A large number of statistical approaches are being developed to forecast the potential future responses of species and communities to environmental change. But how good are those predictions?
Species distribution models or SDMs are the most commonly used tool to predict species’ likely future distribution shifts. Since we are using these models to predict events that are yet to happen, modeled predictions are subject to a high uncertainty. Arguably the best way to assess the ability of these models to predict species’ changes over time is to test whether they are able to predict changes that have already happened.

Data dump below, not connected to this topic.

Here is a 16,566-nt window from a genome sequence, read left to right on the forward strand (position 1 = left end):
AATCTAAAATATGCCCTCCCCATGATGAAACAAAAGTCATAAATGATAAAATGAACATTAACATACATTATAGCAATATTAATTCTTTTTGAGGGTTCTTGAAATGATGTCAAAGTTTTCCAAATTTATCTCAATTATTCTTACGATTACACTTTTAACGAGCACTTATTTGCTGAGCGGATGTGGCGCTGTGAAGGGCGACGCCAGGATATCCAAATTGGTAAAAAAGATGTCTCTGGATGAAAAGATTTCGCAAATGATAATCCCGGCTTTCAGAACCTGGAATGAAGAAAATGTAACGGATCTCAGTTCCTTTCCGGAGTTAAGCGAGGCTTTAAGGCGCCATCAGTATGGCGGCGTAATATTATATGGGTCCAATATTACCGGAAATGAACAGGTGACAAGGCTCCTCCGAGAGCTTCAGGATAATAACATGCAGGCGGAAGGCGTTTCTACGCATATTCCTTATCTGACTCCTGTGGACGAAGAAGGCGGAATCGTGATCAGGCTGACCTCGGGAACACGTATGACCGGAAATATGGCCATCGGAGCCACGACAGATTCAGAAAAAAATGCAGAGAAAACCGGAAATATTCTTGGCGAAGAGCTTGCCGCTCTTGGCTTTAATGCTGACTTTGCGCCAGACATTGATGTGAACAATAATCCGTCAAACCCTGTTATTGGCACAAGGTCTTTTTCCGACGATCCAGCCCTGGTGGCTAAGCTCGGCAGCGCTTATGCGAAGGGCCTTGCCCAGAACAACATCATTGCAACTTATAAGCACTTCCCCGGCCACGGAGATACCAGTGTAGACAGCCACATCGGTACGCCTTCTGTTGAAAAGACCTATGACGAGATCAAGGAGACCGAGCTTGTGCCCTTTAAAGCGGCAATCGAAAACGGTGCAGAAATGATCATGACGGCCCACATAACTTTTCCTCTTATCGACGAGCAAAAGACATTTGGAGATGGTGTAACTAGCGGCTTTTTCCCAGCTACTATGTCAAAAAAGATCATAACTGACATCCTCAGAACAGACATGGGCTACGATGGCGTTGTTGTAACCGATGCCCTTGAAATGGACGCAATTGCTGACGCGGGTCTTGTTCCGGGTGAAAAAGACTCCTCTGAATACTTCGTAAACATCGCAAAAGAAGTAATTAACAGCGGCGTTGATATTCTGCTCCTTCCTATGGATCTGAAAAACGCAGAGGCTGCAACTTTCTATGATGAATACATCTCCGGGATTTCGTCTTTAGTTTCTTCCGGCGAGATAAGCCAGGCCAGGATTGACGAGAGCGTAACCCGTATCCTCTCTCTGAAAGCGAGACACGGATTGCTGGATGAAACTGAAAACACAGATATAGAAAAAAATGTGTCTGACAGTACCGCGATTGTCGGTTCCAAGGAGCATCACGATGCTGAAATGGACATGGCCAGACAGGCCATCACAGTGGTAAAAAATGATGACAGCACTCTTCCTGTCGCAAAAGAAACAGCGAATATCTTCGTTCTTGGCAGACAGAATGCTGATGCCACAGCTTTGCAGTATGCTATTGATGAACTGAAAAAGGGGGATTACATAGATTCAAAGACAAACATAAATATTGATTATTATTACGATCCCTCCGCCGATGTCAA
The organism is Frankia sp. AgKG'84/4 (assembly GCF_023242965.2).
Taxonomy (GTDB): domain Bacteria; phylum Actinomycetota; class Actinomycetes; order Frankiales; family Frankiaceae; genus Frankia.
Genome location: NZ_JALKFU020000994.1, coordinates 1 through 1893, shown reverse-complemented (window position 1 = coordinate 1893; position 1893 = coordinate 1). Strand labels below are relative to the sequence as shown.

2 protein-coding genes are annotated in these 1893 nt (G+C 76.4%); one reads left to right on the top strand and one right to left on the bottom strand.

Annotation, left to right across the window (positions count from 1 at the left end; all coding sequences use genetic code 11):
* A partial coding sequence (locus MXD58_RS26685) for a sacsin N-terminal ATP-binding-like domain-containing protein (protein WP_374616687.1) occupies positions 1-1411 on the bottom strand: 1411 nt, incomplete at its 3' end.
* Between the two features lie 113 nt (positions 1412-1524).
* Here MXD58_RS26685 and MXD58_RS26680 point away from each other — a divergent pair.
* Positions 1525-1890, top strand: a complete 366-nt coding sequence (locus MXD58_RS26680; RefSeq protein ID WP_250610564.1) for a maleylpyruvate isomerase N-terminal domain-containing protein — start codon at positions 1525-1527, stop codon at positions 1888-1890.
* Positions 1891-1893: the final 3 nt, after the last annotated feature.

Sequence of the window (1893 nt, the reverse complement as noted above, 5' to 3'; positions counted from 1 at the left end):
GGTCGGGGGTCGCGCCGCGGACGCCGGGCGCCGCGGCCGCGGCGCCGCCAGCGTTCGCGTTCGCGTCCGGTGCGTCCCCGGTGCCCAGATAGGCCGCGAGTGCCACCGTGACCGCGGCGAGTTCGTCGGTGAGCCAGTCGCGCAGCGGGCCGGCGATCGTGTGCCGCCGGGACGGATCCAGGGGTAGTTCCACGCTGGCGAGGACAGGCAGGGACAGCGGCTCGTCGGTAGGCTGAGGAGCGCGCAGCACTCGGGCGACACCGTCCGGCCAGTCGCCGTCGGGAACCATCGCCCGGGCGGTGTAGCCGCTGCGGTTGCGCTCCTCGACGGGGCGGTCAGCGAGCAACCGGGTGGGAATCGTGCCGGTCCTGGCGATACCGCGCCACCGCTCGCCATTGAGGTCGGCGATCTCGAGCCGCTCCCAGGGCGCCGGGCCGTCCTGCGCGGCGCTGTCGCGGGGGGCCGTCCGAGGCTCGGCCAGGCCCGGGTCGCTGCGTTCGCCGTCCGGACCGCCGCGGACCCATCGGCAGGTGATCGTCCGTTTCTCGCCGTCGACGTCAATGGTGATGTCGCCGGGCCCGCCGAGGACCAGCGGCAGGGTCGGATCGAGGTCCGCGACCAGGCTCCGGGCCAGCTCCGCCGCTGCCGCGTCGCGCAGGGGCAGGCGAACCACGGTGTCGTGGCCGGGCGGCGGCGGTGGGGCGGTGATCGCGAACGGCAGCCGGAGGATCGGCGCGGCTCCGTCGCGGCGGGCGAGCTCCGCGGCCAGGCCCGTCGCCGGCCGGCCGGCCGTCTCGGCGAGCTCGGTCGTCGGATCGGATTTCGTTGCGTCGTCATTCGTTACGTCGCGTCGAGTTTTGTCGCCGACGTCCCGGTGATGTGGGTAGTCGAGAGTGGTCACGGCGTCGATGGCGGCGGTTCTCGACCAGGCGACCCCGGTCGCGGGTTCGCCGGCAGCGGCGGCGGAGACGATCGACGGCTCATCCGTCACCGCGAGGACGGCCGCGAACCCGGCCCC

My research has focused on using historical data sources to test the predictive ability or transferability of SDMs over time and identify situations in which these methods can and can’t generate accurate forecasts.
Rapacciuolo G, Roy DB, Gillings S, Purvis A (2014). Temporal validation plots: quantifying how well species distribution models predict species’ range changes over time. Methods in Ecology and Evolution 5: 407-420.
Rapacciuolo G, Roy DB, Gillings S, Fox R, Walker K, Purvis A (2012) Climatic associations of British species distributions show good transferability in time but low predictive accuracy for range change. PLoS One 7: e40212.
Oliver TH, Gillings S, Girardello M, Rapacciuolo G, Brereton TM, Siriwardena GM, Roy DB, Pywell R, Fuller RJ (2012) Population density but not stability can be predicted from species distribution models. Journal of Applied Ecology 49: 581 - 590.